PEORIA, Ill.--(BUSINESS WIRE)--With increasing air travel, in-flight medical emergencies have increased and physicians on commercial airline flights are routinely asked to volunteer assistance. Yet most health care professionals lack sufficient knowledge about in-flight emergency stabilization, resources available and protocols.1 A study presented this week at the annual meeting of The Society for Academic Emergency Medicine (SAEM) showed that physician performance and confidence improved during practice simulations of in-flight medical emergencies, especially when coupled with use of a smartphone app.
The simulation study was conducted by Jump Simulation, part of OSF Innovation and a collaboration with the University of Illinois College of Medicine Peoria (UICOMP). The study utilized airRx, the mobile app developed to help physicians and other medical personnel volunteering during in-flight medical events.
“Health care professionals are typically not used to responding to in-flight medical emergencies,” explained John Vozenilek, MD, FACEP, Vice President and Chief Medical Officer for Simulation, Jump Simulation. “The study suggests that practice with simulated in-flight emergencies improves resident physicians’ confidence and performance. Access to a specialized mobile app also seems to help.”
In the unique study presented at SAEM, cases based on commonly occurring in-flight medical emergencies were portrayed in a mockup of the airline cabin setting. Actors portrayed patients, family members, seat neighbors and flight attendants. Resident physicians in non-emergency specialties were asked to assist as if they were volunteering in actual medical emergencies.
The physicians were randomized into two groups, one that was provided with the airRx app and one that was not given the app. They were rated on their performance by trained observers using a Critical Action Checklist and on timing for key critical actions. The physicians were asked to report their confidence before and after the simulations.
Physicians using the airRx app achieved higher scores on the Critical Action Checklist and on critical action timing for contacting ground support. Physician confidence in managing in-flight medical emergencies increased in both those using the airRx app and those without the app, but increased more in the airRx group.
The airRx app – available for download at no cost - enables healthcare professionals to access 23 scenarios of the most common medical emergencies, with concise treatment algorithms and reference information to help evaluate and treat the patient. After being downloaded, airRx does not require onboard Wi-Fi or internet connection.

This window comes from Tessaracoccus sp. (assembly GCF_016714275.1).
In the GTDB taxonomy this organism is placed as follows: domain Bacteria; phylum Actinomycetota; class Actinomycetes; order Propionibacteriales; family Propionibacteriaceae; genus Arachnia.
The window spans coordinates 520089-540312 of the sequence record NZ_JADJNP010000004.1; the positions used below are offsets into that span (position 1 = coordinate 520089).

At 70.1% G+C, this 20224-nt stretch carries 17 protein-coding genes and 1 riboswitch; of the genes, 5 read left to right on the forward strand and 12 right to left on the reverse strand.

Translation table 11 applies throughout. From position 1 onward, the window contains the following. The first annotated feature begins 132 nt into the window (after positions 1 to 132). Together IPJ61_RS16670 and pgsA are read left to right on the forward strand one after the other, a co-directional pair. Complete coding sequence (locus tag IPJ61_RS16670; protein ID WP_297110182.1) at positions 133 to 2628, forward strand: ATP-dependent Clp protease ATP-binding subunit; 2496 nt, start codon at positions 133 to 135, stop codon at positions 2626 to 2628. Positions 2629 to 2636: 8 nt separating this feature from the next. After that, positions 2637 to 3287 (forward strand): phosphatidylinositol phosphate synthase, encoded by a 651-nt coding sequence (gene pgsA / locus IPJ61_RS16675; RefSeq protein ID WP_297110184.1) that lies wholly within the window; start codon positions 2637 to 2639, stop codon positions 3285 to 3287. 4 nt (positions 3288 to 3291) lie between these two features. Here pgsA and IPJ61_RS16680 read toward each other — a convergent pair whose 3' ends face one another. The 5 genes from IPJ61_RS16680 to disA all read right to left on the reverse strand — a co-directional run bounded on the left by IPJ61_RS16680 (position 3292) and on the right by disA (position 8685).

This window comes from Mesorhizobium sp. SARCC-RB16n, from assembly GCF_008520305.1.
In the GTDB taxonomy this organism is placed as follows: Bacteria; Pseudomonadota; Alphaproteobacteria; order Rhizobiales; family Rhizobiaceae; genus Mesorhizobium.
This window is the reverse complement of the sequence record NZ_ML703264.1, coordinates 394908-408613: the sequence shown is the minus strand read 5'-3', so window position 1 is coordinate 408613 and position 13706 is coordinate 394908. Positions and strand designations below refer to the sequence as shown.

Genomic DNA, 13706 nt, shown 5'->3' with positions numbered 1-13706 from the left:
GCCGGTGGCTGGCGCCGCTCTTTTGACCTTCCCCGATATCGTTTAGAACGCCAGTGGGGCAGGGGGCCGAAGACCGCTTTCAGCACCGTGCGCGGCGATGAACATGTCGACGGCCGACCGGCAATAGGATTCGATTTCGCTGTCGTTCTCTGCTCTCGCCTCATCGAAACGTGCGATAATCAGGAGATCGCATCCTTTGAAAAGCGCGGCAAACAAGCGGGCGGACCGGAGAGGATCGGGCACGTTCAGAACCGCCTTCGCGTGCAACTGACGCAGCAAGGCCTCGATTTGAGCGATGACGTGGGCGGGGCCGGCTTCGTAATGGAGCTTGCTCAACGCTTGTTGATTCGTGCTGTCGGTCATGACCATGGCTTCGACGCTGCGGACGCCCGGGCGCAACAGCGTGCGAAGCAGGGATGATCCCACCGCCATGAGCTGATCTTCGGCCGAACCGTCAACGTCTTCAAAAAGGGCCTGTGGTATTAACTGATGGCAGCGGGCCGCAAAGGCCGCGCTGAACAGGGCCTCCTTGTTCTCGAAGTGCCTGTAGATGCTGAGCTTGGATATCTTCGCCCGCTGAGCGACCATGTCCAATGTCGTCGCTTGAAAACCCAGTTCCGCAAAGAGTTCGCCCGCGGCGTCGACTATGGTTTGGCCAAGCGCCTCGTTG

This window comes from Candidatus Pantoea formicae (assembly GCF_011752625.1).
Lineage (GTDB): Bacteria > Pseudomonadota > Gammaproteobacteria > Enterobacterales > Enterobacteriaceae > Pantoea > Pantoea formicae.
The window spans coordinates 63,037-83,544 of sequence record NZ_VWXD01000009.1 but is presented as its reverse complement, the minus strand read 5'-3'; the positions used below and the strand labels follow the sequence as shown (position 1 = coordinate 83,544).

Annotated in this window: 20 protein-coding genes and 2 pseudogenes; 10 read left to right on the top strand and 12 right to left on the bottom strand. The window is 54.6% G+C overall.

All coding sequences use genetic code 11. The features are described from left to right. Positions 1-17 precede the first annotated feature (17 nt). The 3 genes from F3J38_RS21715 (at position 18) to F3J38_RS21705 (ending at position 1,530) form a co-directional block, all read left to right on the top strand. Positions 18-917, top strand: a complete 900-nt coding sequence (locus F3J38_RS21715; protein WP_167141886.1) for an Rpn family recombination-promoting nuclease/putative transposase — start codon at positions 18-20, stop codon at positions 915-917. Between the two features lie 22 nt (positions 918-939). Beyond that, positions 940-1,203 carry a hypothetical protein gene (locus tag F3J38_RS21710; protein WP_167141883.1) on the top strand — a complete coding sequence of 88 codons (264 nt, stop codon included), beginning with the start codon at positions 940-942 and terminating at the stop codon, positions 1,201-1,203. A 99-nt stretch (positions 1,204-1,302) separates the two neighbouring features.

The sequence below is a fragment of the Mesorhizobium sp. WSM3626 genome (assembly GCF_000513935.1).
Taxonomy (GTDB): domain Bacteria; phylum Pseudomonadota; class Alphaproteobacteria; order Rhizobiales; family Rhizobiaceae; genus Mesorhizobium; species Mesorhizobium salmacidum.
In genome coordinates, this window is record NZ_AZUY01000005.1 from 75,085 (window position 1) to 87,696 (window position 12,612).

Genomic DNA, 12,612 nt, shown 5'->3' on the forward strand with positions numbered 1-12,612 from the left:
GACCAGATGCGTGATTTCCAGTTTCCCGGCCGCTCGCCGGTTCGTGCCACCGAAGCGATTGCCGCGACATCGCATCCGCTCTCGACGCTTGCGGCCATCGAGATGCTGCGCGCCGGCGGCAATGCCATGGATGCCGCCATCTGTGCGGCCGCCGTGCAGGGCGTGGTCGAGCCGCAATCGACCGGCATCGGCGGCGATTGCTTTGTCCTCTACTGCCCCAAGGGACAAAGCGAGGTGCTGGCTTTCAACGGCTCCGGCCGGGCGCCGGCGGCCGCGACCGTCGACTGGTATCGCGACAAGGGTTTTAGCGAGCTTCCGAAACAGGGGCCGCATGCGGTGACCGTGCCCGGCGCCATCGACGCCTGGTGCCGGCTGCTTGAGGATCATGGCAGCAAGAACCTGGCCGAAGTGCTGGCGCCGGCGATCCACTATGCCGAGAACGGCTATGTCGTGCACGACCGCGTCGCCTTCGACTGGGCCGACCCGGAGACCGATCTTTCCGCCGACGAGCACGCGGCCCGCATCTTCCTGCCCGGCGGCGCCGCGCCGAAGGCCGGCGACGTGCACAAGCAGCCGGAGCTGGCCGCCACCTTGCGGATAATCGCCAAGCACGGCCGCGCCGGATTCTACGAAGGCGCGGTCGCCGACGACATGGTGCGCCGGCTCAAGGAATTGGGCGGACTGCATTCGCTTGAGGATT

“Few resources are available to familiarize physicians with what they may encounter as in-flight volunteers, which often includes medical events and conditions outside of their own medical specialties,” commented Dr. Raymond E. Bertino, airRx lead developer and Clinical Professor of Radiology and Surgery at UICOMP. “AirRx provides a real-time checklist and quick reference handbook to improve the way that emergent medical situations in the air are addressed.”
With no formal physician training provided for handling in-flight events, airRx is designed to bridge the knowledge gap. airRx is available for full use in Airplane mode after being downloaded from either the Apple App Store or Android Google Play at no cost. Links for download of the airRx app can also be found at airrxmedical.com. Inquiries to email@example.com.
About Jump Simulation
Jump Simulation, a part of OSF Innovation, is a collaboration between University of Illinois College of Medicine Peoria and OSF HealthCare. The center replicates a variety of patient care settings to ensure novice and seasoned clinicians can practice handling medical situations in a life-like environment. Boasting six floors and 168,000 square feet, the center is one of the largest of its kind and provides space for conferences, anatomic training, virtual reality and innovation. For more information, visit www.jumpsimulation.org.
1. Cross-Sectional Survey of Physicians on Providing Volunteer Care for In-Flight Medical Events, Aerospace Medicine and Human Performance, Volume 88, Number 9, September 2017, pp. 876-879(4).